Concepts like “cognition” and “communication” are the mud in the muddle (IV; C-114), those characterizations focusing on late-stage functionalities (C-97) – i.e., particulars — that have become too much our common Sense of what matters, of what makes a difference and wants our attention – but that do not enlighten us enough about the “how” of materiality and of our consequentiality. Consider, for instance, the tendency to recognize* communication in terms of available technologies (e.g., media) and their uses (e.g., reading, listening, viewing). This is the sense you will probably get if you ask most people to define the term.The mud and muddle are the very visible aspects of the quagmire in which we find ourselves below the Escarpment (App. XII). Our escape from that quagmire and the surmounting of the Escarpment require us to start anew from somewhere else than where we are now in our Sense of Materiality (C-58, C-126). Transforming as many concepts as we can to theoretical constructs would be a good beginning. As of now, the concept/theoretical construct ratio is so far beyond “>1” (C-120, C-122) that we might well speak of a plague (not just of a curse). Concepts may be the mud of quagmire. They contribute more puzzles to be solved than they contribute to the solution of problems (0:Ps).

We might even speak of dark materiality … in the Sense of “dark matter” and “dark energy” as conditions of unRealized materiality. Concepts, though they serve focal attention, leave too much of the remaining needed minding functionality unrealized.

Weak-Grasp concepts are anathema to Realization’s compositional contribution, such as the invention of technology’s tools and procedures. Given the interdependency of Grasp Involve (C-105), then it follows that I = f**(G). Just as we have seen demonstrated above, for theoretical constructs, that G = f**(I). The chunkiness of some units lightly grasped by concepts (e.g., those terms suffering from an “-ion” collapse of R-words [C-107]) makes their involvement difficult if not impossible. We don’t need bushels of bushelly concepts. We need composable behavioral units.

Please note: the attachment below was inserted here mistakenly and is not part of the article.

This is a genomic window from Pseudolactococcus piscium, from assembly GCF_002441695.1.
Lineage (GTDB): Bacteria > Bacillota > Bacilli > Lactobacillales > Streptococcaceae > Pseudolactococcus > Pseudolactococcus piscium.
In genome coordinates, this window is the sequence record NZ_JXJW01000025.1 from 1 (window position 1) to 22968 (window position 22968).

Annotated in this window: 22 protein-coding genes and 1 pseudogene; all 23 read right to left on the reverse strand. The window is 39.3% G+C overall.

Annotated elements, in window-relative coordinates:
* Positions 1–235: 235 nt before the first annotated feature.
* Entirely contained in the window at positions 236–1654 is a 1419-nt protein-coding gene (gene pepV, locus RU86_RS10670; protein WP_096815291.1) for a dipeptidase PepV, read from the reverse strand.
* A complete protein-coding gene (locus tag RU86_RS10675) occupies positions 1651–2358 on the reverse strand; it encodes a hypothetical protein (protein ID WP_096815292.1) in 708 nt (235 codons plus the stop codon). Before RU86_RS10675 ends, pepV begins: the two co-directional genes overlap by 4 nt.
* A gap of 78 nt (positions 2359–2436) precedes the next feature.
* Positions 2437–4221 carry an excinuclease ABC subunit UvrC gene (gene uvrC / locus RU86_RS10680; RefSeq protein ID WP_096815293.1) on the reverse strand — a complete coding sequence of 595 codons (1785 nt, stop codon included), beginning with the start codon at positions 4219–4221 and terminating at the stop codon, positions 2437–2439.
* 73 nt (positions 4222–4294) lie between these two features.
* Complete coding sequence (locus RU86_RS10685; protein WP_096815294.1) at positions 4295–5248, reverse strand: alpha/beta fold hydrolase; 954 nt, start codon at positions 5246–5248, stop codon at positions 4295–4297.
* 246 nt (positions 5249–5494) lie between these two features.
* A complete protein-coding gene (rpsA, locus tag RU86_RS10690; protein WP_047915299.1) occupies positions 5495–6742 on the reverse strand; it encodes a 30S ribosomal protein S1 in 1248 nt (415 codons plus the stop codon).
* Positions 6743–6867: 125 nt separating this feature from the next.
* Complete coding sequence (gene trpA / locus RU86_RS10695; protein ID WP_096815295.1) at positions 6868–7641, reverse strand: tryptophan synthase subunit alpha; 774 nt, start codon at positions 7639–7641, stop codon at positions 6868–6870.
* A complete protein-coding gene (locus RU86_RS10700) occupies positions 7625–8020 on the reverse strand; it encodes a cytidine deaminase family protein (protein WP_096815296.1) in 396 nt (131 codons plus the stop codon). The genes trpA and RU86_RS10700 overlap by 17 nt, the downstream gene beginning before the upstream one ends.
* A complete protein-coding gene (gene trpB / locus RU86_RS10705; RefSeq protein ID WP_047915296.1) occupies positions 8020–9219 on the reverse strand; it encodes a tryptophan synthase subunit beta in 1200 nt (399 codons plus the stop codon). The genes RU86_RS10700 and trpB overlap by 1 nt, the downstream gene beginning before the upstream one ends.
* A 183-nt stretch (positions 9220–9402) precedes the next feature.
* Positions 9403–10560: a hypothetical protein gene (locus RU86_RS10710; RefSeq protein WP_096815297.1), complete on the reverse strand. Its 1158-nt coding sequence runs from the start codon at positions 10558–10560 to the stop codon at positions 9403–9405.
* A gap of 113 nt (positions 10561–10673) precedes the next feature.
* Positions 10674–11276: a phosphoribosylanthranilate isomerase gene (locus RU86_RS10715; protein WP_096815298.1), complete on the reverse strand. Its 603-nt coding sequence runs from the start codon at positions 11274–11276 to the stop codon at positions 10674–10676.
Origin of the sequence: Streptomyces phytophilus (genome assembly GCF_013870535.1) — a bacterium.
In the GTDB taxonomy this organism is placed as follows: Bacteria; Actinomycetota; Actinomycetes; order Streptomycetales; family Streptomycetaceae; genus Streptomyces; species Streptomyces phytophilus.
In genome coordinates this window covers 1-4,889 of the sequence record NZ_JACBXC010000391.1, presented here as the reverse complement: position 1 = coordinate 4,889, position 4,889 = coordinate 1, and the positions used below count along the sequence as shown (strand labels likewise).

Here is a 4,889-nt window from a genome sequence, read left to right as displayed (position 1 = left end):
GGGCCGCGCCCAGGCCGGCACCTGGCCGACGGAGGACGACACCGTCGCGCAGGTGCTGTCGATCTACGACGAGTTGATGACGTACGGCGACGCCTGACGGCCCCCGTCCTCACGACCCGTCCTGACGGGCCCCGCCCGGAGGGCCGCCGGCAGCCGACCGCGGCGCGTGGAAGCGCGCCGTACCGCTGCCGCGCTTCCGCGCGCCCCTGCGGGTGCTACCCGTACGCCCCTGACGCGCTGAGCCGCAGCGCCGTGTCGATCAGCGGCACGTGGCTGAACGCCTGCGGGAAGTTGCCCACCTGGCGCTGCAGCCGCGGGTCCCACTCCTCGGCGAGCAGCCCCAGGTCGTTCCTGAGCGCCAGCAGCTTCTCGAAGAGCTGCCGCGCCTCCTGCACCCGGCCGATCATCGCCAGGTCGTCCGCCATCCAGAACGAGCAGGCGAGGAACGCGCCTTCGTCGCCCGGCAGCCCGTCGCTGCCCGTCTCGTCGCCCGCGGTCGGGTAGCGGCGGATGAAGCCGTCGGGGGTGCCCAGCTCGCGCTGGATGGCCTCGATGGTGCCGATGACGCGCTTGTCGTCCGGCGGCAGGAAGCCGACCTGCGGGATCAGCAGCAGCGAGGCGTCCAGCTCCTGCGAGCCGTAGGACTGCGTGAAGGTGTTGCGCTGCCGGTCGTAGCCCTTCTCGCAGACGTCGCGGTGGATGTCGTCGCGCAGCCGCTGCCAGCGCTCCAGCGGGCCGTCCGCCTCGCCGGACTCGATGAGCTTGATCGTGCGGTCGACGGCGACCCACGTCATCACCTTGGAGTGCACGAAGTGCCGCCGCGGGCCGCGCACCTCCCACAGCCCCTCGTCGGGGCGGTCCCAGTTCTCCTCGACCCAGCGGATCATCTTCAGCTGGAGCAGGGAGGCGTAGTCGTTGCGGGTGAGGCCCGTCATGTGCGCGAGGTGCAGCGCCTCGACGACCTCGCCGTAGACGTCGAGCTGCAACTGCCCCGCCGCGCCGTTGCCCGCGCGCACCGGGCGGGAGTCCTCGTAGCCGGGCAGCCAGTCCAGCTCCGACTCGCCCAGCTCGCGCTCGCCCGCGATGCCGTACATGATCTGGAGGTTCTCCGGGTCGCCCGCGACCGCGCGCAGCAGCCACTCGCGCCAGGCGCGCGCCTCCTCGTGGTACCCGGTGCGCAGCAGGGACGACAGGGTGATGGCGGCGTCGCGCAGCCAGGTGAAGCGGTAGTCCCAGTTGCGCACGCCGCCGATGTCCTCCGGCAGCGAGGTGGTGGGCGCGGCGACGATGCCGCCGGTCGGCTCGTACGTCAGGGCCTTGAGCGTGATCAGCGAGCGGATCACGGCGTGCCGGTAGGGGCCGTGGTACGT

Consider, for example, the fractioning of universities and the departments within them into functional realms of teaching, research and service … with different faculty with different skills in each branch … but with little more than lip service to their integration – at either level. When it comes to picking an executive at either level – i.e., putting in place a control system together with an operating system (C-36), then partisan efforts are made by representatives of each branch. Balance and interdependency are elusive (C-120, C-122).

It’s not as if we never did more in regard to the “stars in the sky” than to give them names! Realization needs more than concepts can give it. And needed functionality is always increasing (C-115). Consider the stress, from the behavioral problem and situational problems (the collisions to be arranged, sometimes arranged just to avoid!) that we can expect from the increase in number and density of the world’s population….

* No wonder then that some observers regard recognition as the extent of cognition!

** This is a special, and limited, sense of functionality. However, as this mathematical term– and hieroglyphics too — demonstrate … there are alternative symbolic terms for what needs to be talked about.

(c) R.F. Carter